ERNIE AND ERNESTINA: Searching

Driving down a busy street, Joshua passes a yard sale. He spots a vintage radio among the clutter. I don’t need an old radio, he tells himself as he continues on, but the radio calls out to him. He parks on a side street and walks back to the sale.

The radio is bakelite from the fifties, big and masculine. He walks up to its owner, a man in his seventies, the collector of all these goods. “How much?” he asks, pointing to the radio.

“Thirty-five dollars,” the man says.

Joshua looks around a little more, spots a wooden crate that once held bottles of root beer, and picks it up. “How about if I give you thirty dollars for the radio and this crate?”

“I like you,” the man says. “Okay, it’s a deal.”

Joshua calls to tell me of all this, excitement in his voice. I catch his excitement. “I’ve given away a TV and a record player,” I say, “and I won’t replace them. If I had an FM radio, I’d feel free to get rid of all my old record albums.”

“First thing tomorrow I’ll go back to the sale, little mama. There’s a small wooden radio you might like.”

“This is like Christmas,” I say.

This morning Joshua rings my doorbell hoisting a big, dark, cathedral-style radio with ugly brown knobs and frayed wiring. “The small wooden radio didn’t work,” he says. “This one does.”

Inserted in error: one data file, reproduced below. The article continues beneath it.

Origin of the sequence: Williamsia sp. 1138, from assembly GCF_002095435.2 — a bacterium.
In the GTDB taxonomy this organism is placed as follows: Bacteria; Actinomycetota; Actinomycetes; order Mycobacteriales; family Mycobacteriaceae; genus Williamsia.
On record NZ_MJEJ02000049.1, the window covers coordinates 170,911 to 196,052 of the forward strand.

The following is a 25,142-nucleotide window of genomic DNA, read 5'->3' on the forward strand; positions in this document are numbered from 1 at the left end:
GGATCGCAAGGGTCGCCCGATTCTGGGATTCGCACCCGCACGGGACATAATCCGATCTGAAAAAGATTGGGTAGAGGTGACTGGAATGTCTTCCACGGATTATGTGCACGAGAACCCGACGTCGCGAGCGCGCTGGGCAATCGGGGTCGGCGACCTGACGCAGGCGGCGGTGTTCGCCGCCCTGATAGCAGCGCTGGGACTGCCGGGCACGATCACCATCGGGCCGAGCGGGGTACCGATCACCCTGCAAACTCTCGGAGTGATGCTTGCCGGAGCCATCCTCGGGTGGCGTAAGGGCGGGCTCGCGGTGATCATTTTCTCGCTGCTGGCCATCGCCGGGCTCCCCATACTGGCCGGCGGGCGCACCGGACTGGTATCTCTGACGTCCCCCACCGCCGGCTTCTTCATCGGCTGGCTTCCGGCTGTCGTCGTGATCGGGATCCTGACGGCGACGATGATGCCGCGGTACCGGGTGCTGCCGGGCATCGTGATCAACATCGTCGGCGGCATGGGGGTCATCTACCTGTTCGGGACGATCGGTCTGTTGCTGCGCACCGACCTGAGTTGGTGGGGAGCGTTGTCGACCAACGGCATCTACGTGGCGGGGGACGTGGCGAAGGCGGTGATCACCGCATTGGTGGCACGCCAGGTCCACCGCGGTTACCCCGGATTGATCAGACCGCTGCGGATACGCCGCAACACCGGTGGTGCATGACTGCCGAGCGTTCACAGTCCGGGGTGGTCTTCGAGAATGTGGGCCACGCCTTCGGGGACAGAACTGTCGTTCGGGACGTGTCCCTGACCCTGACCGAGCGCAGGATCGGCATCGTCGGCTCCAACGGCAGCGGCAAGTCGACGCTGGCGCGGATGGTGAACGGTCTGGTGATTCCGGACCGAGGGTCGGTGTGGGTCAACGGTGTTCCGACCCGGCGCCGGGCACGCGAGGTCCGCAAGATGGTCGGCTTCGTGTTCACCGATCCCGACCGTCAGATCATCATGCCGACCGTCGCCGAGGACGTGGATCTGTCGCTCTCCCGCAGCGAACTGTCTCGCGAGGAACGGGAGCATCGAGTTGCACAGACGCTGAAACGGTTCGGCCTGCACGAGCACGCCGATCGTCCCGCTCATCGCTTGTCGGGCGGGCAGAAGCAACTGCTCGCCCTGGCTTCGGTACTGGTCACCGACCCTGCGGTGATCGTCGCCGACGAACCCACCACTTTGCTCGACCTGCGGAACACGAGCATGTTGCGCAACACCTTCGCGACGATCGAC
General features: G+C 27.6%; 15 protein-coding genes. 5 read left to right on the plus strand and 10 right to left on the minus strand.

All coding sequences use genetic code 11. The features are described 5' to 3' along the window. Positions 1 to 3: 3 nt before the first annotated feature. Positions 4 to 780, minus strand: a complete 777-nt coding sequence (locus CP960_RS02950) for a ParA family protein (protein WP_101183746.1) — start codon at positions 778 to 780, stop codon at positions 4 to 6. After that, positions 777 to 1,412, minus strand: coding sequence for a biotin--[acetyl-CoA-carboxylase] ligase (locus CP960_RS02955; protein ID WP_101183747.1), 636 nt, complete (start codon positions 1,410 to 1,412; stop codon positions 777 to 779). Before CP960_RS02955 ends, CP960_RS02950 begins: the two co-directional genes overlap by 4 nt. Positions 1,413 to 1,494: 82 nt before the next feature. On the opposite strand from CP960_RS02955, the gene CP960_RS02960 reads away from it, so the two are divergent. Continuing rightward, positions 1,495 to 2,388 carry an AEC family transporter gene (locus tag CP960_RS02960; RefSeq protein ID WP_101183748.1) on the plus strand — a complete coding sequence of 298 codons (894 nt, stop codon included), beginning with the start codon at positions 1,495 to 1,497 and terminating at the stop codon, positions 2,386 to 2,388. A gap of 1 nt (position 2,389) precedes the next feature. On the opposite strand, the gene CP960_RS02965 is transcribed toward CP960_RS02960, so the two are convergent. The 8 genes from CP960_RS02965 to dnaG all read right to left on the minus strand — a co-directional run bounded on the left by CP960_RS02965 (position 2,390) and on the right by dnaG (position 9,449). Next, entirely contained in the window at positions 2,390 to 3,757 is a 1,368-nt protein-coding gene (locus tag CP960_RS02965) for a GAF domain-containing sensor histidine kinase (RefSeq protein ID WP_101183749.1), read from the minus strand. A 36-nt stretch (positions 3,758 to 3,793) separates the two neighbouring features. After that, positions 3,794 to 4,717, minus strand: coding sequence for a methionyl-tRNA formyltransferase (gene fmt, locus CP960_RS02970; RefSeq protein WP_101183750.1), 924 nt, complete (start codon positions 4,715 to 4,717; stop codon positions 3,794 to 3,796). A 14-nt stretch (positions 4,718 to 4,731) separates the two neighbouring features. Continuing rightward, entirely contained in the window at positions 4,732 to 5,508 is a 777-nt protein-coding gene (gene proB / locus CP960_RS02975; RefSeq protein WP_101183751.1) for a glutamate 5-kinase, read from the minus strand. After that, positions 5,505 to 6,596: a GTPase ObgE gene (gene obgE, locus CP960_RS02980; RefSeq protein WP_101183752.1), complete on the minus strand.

I clear the top of a chest to make space for it. I plug it in. No decent volume. And no FM — only AM, shortwave, and police. And it’s missing a back cover so its tubes catch dust. How do I tell Joshua I don’t want it? Just tell him.

“I really wanted FM, Joshua, but now that I think about it, I don’t really want to hear music. It gets in my head and goes round and round. I don’t want to hear Mozart or even jazz. I much prefer the sound of cicadas and crickets and birdsong. Can you take it back?”

“I don’t want to. It’s worth more than I paid for it. The Gypsy was with me when I went back to get it last night, and she loves it. She’ll buy it.”

The Gypsy can have it. She doesn’t yet know what I’m beginning to know — that acquisition doesn’t give me peace or joy. All it does is keep me looking for something else to give me peace and joy. And I won’t find it, not if I’m looking for something no item I can buy can give me.

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My writer husband’s favorite nickname for me was Ernestina, so in this 3-book memoir, he is Ernie. This is his story, our story, and my story. I invite you in.

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Ernestina

Ernestina

My writer husband’s favorite nickname for me was Ernestina, so in this 3-book memoir, he is Ernie. This is his story, our story, and my story. I invite you in.